Teacher-appreciation day approaches in February 2017, at our temple’s Hebrew school in Raleigh, North Carolina, so the night before I am baking coconut macaroons. Macaroons are my recipe—the thing I make. I open cupboards checking for supplies: coconut flakes, vanilla, eggs, sugar, chocolate for melting. Whatever I lack, I can run to the store to get; I could run to the store to get 50 of whatever I need. The store shelves are piled high with food, every kind of food. I stand on a tile floor in my kitchen and stare at my cupboards. People have been kicking over tombstones in Jewish cemeteries, calling in bomb threats to Jewish schools and temples. I usually think of teacher appreciation as thanks for putting up with our kids for a few hours a week and helping make sure they know about their heritage. Now I am thanking teachers for putting their lives on the line every time they come to the synagogue. As I suppose my children do, too, and we do when we go.
Activist Amy Siskind adjures us to take notes, to remind ourselves of weekly depredations, because under rising fascism things change rapidly and it is important to remember. Yale professor Timothy Snyder publishes a list of ways to stay alert and aware that is so powerful and popular that it becomes a book. I find that what I want to do above all is document what is, how things are as this begins; I fear that before long this simple act of making cookies will be a distant memory. I think we will look back with disbelief at the time we could just go to the store and buy ingredients. I fear we will look back and remember when the streets were unblocked, when at least some of us thought we could trust the police, when we had electric power and clean water every day. I hope I am being hyperbolic but I doubt it. I stand in front of my full cupboard, my full refrigerator, within a mile or so of two supermarkets so full of food it borders on shameful. I think, “I have to remember this. People will not believe that we had such plenty—and that amid such plenty we went mad.” Perhaps we have gone mad because of the plenty.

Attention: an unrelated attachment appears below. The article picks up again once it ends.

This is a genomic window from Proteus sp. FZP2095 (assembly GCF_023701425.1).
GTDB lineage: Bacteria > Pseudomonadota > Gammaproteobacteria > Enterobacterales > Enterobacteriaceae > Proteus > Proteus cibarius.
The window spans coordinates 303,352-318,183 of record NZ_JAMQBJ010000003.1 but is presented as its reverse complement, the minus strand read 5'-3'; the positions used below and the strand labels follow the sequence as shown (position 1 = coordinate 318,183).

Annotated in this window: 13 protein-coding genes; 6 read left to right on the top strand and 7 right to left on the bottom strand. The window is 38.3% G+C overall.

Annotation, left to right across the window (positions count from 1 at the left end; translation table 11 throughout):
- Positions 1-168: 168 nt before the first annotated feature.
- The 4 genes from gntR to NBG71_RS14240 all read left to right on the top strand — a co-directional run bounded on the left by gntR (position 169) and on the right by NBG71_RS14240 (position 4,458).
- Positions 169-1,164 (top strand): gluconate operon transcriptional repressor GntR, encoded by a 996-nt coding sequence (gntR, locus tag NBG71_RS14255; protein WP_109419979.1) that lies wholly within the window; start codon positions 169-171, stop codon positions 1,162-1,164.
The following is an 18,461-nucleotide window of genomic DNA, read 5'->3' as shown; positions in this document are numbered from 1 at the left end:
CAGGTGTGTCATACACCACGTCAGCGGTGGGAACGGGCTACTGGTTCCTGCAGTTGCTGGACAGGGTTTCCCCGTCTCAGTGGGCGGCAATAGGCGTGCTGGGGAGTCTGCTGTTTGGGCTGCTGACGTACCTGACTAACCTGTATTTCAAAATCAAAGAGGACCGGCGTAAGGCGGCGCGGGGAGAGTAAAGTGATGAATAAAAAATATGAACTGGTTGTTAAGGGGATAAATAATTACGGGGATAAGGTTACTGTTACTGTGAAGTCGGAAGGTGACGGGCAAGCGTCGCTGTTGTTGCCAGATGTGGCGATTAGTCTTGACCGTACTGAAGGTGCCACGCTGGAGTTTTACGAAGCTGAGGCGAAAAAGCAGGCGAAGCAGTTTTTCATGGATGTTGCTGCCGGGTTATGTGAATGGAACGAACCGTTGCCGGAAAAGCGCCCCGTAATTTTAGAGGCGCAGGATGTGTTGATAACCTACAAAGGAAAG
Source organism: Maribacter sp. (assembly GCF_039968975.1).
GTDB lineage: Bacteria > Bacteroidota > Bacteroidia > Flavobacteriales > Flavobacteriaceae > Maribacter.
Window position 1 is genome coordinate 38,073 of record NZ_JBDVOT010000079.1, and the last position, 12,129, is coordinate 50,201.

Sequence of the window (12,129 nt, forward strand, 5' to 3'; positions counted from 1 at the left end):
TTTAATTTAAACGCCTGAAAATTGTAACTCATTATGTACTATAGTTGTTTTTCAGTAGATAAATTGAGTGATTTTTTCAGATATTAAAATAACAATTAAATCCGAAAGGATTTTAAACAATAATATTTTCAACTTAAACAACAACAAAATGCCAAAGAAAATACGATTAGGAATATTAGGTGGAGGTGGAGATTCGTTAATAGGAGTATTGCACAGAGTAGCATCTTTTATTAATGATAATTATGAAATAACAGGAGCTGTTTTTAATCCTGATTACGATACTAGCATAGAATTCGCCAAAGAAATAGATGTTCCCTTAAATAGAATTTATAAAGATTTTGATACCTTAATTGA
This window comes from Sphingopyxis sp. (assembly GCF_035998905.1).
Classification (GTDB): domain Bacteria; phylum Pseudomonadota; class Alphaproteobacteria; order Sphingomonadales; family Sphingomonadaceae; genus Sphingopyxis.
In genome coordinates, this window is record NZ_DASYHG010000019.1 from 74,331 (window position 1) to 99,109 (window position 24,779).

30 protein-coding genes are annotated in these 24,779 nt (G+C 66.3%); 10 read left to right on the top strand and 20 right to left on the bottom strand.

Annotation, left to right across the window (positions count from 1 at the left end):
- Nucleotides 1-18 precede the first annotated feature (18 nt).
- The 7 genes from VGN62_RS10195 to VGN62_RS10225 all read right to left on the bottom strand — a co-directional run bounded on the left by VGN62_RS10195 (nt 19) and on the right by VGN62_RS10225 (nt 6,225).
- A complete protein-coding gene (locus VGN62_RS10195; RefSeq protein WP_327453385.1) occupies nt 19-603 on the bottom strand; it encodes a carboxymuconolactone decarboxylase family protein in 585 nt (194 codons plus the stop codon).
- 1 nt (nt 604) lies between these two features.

Louie’s bar mitzvah is nine months away—the very beginning of the timeline given us by the temple in a three-ring binder. We have to schedule meetings with the rabbi to assign and discuss the portion of Torah Louie will read. We also have to plan a party—book a room, organize catering, hire a DJ—but that is secondary; we do not lose track of Louie learning from Torah, making a transition. I remember my own bar mitzvah, thinking nothing of the party, focusing only on practicing: chanting, memorizing, preparing. The rabbi is our friend and will commiserate about Trump, about state-level leadership in North Carolina that is just as authoritarian. Then we will discuss what a good boy Louie is and how he should think about his portion of Torah. In the meantime I have macaroons to make for teacher-appreciation day. That evening in the social hall after the service there are many different kinds of treats, most homemade. The macaroons are just one of many. I hug the teachers. Sometimes we cry.The day after the election Louie asked my wife, June: “Now that Trump has won, will things get bad for the Jews?” We tell him, “Not first. Not soon.” That quickly we are wrong, and we are behind the times, and we are playing catch up.
And months speed by, filled with protest and anxiety, with the dawning awareness that it might be as bad as we feared it would be.